Before Pittsburgh’s last win versus the New York Jets, defensive end Cameron Heyward highlighted how much Pittsburgh’s defense had struggled to “win” on first and second downs during their 0-4 start. Losing on those downs is a death sentence for any defensive unit, and it was no surprise that the Steelers had lost their first four games and failed to force a single turnover in any of them either.
When offenses are not forced into “long (7+ yards)” situations on those downs, they are not likely to gamble or be aggressive with their play-calling. This in turn led teams like Tennessee, Cincinnati, Chicago, and Minnesota to mercilessly carve Dick LeBeau’s defense, and it was a main reason why the Steelers struggled so mightily at the beginning of the 2013 campaign.
To their credit, Pittsburgh’s defense did a much better job against the Jets last weekend when it came to not only forcing turnovers, but winning the battle on third downs. In fact, Heyward said the following about the defense’s performance in a recent article by Teresa Varley of Steelers.com:
The coaches did a great job with the game plan, … We were able to exploit some things. I thought we came with a lot of pressure. The main thing for the defense was we won on first and second down to put them in some tough third downs. Once we got them in some tougher situations we were able to pin our ears back and have a chance to hit them.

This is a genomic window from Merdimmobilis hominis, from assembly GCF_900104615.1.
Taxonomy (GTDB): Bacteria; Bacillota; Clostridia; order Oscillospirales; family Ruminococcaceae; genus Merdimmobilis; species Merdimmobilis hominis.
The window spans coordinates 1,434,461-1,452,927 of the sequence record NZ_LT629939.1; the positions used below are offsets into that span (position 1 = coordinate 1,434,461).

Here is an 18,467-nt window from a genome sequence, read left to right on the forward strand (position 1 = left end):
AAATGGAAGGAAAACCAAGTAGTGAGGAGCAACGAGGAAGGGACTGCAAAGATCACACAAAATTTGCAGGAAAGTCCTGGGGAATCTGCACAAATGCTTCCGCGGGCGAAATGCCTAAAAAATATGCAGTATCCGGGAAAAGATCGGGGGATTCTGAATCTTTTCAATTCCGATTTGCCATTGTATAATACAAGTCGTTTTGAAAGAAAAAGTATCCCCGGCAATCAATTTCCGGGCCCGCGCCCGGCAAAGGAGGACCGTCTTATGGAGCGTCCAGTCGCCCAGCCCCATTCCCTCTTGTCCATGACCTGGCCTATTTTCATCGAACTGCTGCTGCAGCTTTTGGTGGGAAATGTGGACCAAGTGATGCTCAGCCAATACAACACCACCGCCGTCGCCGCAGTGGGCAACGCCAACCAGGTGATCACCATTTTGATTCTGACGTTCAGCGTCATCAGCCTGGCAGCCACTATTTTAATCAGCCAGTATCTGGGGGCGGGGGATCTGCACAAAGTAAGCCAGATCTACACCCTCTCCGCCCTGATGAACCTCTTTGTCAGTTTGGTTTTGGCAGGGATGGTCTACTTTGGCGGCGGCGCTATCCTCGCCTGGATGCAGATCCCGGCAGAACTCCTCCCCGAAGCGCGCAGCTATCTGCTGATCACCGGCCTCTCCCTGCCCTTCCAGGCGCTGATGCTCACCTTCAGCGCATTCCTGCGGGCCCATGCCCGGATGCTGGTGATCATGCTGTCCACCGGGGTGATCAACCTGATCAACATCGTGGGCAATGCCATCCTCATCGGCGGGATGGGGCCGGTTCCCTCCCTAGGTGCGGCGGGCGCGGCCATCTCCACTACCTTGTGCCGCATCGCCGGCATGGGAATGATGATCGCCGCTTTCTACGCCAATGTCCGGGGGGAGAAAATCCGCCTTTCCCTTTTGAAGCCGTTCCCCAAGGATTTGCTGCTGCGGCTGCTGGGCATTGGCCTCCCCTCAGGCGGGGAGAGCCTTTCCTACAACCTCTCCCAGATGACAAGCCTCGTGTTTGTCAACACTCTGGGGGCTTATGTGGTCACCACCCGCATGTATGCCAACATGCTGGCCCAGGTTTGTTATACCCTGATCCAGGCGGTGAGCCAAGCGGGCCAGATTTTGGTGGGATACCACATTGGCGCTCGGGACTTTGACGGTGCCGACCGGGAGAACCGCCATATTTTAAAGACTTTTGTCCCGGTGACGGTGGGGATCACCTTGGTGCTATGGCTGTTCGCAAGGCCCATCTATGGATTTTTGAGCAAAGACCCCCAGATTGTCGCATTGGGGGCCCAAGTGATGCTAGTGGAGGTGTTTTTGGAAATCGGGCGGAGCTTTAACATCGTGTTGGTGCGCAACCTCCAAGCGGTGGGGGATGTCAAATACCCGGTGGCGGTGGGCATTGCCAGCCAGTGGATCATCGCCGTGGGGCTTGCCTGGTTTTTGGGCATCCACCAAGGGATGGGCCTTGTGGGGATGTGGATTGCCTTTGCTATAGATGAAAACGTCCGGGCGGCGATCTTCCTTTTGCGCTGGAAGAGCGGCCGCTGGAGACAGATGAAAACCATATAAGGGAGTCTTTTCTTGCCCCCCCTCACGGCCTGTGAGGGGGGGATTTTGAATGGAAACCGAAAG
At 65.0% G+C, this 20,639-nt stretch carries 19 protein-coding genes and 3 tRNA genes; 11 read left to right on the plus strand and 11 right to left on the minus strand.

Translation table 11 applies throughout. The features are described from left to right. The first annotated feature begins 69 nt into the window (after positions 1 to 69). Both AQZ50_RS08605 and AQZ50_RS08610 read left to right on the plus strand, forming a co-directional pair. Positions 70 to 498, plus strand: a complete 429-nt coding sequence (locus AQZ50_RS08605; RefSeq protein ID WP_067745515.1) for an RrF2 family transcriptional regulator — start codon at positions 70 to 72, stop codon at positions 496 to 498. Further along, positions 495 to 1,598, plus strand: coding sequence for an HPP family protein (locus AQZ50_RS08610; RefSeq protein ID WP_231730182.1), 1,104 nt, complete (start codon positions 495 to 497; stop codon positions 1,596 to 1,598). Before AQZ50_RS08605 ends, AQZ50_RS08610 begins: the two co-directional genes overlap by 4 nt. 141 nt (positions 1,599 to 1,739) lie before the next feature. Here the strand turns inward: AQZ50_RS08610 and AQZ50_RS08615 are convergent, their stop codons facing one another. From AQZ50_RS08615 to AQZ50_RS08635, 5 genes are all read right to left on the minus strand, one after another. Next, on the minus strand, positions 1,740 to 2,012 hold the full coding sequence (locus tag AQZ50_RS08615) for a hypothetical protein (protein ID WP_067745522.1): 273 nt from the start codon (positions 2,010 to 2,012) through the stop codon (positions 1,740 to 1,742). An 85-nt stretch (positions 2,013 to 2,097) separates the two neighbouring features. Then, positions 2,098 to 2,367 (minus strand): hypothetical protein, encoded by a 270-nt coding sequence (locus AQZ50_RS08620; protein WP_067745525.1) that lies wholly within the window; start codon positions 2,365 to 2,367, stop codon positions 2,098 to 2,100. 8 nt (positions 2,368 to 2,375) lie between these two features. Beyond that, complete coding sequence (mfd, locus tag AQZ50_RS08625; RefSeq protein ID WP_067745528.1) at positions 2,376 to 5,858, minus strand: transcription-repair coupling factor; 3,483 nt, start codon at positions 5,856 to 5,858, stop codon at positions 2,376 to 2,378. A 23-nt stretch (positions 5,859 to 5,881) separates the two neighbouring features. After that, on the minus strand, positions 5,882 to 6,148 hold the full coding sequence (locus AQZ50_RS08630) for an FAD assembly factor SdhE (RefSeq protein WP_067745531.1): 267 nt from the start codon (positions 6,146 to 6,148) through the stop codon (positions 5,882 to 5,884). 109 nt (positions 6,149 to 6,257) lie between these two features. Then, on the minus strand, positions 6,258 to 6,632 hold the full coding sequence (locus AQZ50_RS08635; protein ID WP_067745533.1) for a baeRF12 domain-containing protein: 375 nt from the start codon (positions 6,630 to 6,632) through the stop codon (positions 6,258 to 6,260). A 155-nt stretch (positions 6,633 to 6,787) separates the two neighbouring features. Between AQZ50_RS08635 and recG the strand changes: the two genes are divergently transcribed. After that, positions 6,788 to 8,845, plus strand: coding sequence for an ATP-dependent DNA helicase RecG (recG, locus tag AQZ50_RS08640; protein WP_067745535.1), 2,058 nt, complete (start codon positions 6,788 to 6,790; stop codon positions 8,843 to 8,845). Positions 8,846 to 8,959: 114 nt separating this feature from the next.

Patient offenses around the league have been able to exploit LeBeau’s defensive scheme over the years with a quick passing game to set up the run, and have “dinked and dunked” their way to success. Any defense is rendered largely hapless when facing second and third and manageable situations, and losing on first and second downs is a recipe for disaster.
The Steelers’ defense was stout enough to force the Jets’ offense into unfavorable situations last Sunday, and that trend must continue if they want to climb out of the AFC North cellar. Improving against the run will be key, as well as playing more press-man coverage to limit opposing signal-callers from “taking what Pittsburgh’s defense gives them” through the air for chunks of yardage on first and second downs.
While they certainly are not a “dominating” unit, we should see signs of improvement from Pittsburgh’s defense over the coming weeks if they can continue to win on first and second downs.
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